BYU earns a #6 seed and will face UCLA or Michigan State in NCAA Tournament


Cougars will play in the Big Dance for the first time since 2015

BYU forward Matt Haarms (3) and Pepperdine forward Kessler Edwards reach for the ball at the tippoff of an NCAA semifinal college basketball game at the West Coast Conference tournament Monday, March 8, 2021, in Las Vegas. (AP Photo/David Becker)

PROVO, Utah (ABC4 Sports) – The BYU basketball team earned the respect of the NCAA Tournament Committee, getting a 6-seed in the NCAA Tournament.

The Cougars (20-6) will face the winner of the play-in game between UCLA (17-9) and Michigan State (15-12) on Saturday. Tip-off is set for 7:40 p.m. MT at Hinkle Fieldhouse in Indianapolis.

“I’m super excited to make it to the tournament,” said center Matt Haarms. “This team has worked so hard to earn this. It’s not something that every team gets.”

“I got a lot of energy flowing through me right now,” added senior guard Matt Barcello. “I feel like I got a new pair of legs right now. Just so excited for this opportunity. I think we’re going to shock a lot of people and I know we’re going to be ready to play.”

BYU would have ended a five-year NCAA Tournament drought last year had it not been canceled. But the Cougars will enter the Big Dance with its highest seed since 2011, when they were a 3-seed led by Jimmer Fredette.

There will be 11 days between games for the Cougars, who lost in the West Coast Conference semifinals to #1 Gonzaga on Tuesday.

But the Cougars have dealt with long layoffs this season. They went ten days between games in February, and came out and beat Pacific by 28.

BYU can finally put the disappointment from having the tournament canceled last year to rest.

“Because of what happened last year, we just have this incredible sense of urgency to stay healthy and to play well,” head coach Mark Pope said. “I think we have an unbelievable amount of gratitude for the opportunity that we have to do it. If you are going to play in the NCAA Tournament, you probably want to have Michigan State and UCLA right there. So, we’re incredibly excited.”

While the Cougars will be favored to move on to the second round against either Texas or Abilene Christian, they cannot look past either UCLA or Michigan State.

“We cannot look past this matchup,” Haarms said. “It doesn’t matter that we’re the six and we’re going to play an 11 and we’re supposed to win. We cannot look past that. The ultimate goal of this team right now is make the second round. It shouldn’t be get to the Sweet 16, it shouldn’t be it to the Elite 8, it shouldn’t be to win a national championship. That’s all fun and games before the tournament starts. But now our ultimate goal and the only thing we should be thinking about is making the second round.”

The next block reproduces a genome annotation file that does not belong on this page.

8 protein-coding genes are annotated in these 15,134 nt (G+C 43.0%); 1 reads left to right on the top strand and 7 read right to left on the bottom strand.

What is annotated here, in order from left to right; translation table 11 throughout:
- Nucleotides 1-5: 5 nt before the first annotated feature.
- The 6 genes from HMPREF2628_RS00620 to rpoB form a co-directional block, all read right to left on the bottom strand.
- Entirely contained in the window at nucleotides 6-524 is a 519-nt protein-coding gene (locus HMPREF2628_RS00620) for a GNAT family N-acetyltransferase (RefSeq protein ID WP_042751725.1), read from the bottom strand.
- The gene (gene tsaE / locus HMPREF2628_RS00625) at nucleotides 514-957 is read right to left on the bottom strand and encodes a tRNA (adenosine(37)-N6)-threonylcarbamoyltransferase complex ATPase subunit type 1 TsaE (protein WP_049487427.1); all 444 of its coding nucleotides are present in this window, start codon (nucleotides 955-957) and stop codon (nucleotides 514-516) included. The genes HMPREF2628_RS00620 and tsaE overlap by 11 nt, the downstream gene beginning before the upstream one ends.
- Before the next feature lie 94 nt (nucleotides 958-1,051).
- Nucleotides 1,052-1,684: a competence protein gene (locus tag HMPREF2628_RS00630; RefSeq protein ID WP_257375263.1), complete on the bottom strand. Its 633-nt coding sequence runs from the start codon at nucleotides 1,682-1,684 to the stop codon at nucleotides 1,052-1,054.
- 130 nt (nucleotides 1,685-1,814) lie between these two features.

If BYU makes it to the Sweet 16, the bracket schedule would have be re-arranged. As the bracket is constructed now, it would position the Cougars to play a Sweet 16 game on March 28, a Sunday, which violates BYU’s policy of playing on Sundays.

The NCAA has announced a contingency plan, however, that would swap the East and Midwest regions’ playing dates if the Cougars win two games and make the Sweet 16, which the team last reached in 2011.

The move would mean the East teams, currently scheduled to play their Sweet 16 and Elite Eight games on March 28 and March 30, a Sunday and a Tuesday, would swap with the Midwest Region, which has games scheduled for March 27 and March 29, Saturday and Monday. If BYU reaches the Sweet 16, the East’s games would move to those dates to accommodate the Cougars — a move that would reduce the region’s days of rest between games to four — and the Midwest would play the Sunday-Tuesday stretch, allowing those teams to gain an additional day of rest between games (six).

“That contingency will only be utilized in the event that BYU were to advance to the Sweet 16,” Dan Gavitt, the NCAA’s men’s basketball vice president, said on “If they do not, then there would be no change to dates for any teams for regionals.”

The other two regions would not be affected by BYU’s advancement to the Sweet 16.

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